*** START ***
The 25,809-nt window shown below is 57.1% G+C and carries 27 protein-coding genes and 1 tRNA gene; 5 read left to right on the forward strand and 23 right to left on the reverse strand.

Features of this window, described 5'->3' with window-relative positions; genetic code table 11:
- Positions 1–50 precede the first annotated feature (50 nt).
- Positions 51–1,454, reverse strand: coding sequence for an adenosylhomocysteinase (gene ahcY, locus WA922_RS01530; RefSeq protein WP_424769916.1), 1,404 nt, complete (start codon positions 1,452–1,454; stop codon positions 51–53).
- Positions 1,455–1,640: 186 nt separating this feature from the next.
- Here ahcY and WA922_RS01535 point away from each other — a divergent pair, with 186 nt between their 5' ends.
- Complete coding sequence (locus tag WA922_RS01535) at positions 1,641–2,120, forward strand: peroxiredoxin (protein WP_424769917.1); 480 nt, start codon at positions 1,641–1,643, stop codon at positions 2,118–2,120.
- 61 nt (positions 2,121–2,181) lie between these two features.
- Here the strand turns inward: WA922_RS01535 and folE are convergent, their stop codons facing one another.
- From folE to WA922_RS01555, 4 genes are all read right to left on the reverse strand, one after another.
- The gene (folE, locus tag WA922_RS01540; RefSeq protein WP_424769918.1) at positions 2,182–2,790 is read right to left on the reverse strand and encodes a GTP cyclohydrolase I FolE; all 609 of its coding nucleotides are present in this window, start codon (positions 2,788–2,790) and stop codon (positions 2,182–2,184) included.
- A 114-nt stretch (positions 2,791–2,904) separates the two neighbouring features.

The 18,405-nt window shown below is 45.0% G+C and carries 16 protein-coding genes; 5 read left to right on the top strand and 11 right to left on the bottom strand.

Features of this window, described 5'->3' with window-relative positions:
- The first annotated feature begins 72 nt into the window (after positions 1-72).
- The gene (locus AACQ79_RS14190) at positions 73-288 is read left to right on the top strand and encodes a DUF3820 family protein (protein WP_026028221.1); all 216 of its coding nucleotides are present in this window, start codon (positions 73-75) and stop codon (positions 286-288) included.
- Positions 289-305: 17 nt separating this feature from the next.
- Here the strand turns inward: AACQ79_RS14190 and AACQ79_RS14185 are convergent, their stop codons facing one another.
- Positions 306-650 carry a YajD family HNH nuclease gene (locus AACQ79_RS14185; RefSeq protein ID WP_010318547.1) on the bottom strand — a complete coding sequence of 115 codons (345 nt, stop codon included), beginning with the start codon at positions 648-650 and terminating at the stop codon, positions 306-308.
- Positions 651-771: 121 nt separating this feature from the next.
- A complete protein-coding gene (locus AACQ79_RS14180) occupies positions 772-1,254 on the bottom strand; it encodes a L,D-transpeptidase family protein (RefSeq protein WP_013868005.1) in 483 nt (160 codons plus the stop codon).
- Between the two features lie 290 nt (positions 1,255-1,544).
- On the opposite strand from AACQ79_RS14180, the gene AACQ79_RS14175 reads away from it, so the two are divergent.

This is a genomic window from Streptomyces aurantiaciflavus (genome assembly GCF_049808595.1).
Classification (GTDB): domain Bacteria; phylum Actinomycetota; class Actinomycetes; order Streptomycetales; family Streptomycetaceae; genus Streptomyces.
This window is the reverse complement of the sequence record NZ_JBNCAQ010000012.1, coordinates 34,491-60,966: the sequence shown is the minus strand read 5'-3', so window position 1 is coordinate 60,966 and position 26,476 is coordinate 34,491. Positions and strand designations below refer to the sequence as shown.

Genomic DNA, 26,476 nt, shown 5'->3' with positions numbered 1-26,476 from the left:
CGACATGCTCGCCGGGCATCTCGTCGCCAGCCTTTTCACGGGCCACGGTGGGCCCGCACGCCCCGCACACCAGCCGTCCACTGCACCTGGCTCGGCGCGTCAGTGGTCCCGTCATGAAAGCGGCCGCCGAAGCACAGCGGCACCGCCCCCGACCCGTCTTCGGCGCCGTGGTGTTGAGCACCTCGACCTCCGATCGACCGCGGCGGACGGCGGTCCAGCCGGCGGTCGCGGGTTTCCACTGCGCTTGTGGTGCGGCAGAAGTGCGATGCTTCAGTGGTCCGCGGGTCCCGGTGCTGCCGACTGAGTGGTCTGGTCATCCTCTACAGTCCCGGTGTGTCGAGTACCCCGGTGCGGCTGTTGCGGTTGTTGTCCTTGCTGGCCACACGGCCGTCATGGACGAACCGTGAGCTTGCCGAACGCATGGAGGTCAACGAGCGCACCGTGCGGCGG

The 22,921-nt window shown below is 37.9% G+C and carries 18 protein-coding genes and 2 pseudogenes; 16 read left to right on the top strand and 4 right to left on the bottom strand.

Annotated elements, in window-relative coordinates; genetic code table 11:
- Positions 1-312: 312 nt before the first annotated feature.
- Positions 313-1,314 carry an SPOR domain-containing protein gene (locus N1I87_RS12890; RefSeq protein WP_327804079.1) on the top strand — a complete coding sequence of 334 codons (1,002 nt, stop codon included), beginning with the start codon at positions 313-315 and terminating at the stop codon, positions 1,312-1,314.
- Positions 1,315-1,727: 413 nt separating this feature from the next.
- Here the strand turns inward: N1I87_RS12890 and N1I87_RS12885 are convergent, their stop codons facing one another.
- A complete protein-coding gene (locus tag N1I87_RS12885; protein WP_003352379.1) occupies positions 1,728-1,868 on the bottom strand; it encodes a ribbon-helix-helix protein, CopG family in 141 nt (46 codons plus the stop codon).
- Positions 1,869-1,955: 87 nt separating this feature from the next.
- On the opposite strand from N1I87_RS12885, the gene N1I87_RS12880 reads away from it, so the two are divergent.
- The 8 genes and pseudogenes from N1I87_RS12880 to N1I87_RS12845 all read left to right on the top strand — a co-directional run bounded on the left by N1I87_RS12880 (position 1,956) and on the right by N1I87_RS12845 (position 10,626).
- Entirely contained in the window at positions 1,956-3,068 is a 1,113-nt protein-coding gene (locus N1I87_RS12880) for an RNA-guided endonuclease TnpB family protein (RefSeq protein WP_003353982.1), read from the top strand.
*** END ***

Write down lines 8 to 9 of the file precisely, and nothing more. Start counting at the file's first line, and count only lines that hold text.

- 61 nt (positions 2,121–2,181) lie between these two features.
- Here the strand turns inward: WA922_RS01535 and folE are convergent, their stop codons facing one another.